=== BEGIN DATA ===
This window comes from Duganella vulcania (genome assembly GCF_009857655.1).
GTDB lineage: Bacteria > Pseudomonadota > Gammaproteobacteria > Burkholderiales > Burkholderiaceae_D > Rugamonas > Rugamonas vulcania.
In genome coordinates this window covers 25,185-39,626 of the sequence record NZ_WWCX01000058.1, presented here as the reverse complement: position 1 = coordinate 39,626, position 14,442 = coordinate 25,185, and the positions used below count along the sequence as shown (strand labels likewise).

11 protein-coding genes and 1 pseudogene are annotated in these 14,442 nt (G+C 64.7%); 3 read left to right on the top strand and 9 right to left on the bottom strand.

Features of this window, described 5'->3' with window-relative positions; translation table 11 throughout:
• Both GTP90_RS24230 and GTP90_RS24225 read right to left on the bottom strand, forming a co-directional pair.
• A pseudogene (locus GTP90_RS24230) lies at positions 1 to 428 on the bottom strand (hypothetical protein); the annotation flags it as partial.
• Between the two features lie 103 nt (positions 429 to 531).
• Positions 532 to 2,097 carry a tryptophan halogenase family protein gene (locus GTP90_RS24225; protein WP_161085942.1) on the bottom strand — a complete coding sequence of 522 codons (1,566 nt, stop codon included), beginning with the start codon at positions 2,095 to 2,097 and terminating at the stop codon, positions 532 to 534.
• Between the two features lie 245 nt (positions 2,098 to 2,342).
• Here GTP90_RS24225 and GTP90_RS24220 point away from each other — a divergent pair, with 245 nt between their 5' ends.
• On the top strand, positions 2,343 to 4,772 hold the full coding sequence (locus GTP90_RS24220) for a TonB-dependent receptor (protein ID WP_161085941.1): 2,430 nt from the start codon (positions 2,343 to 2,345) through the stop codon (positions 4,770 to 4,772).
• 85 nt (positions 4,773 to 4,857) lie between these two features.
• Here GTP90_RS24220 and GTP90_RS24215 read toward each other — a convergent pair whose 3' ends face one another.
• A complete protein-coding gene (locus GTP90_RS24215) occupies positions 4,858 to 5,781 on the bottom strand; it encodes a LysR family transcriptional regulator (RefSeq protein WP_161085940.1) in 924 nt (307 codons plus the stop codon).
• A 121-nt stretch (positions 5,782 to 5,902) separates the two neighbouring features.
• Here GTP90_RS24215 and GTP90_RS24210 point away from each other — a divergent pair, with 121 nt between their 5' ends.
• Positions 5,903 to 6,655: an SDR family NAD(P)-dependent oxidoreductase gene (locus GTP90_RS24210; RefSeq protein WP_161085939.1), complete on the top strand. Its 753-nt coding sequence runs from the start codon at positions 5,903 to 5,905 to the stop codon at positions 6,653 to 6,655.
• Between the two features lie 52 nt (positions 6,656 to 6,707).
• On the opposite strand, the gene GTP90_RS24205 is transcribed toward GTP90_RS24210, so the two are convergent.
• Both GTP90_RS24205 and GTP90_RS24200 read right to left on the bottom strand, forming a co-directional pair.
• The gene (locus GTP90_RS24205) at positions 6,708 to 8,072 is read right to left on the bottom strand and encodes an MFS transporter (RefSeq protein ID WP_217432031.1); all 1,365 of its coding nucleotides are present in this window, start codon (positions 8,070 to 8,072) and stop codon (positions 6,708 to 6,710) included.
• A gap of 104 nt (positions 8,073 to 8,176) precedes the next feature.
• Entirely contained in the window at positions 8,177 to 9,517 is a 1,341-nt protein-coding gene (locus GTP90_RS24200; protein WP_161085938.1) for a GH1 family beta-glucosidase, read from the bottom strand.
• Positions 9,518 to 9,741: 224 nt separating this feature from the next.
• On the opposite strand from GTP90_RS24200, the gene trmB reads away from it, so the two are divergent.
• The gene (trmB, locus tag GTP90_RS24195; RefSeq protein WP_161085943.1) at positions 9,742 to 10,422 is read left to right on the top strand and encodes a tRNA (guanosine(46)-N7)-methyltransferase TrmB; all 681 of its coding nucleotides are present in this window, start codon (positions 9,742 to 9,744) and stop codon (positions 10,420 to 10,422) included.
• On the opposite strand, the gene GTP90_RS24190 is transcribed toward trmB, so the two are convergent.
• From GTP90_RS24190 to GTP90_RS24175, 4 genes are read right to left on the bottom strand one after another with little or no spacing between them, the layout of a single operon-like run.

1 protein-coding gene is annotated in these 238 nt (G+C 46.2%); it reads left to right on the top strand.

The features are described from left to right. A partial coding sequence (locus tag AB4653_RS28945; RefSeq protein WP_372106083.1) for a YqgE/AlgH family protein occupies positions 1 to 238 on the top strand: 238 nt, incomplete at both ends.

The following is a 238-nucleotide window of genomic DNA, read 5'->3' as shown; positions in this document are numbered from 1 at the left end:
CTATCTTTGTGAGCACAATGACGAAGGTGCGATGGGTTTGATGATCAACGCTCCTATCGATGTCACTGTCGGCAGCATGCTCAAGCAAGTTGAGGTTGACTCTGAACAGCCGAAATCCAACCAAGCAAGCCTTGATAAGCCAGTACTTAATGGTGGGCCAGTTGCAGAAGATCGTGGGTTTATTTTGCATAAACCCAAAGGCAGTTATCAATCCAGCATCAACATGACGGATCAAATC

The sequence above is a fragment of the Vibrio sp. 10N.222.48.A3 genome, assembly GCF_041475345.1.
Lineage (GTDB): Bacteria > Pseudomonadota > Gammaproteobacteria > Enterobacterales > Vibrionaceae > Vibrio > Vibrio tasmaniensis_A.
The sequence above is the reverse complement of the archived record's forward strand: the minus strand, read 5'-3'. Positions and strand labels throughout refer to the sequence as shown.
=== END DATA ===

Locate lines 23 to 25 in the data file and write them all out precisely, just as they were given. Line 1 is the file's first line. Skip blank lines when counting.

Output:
• A gap of 104 nt (positions 8,073 to 8,176) precedes the next feature.
• Entirely contained in the window at positions 8,177 to 9,517 is a 1,341-nt protein-coding gene (locus GTP90_RS24200; protein WP_161085938.1) for a GH1 family beta-glucosidase, read from the bottom strand.
• Positions 9,518 to 9,741: 224 nt separating this feature from the next.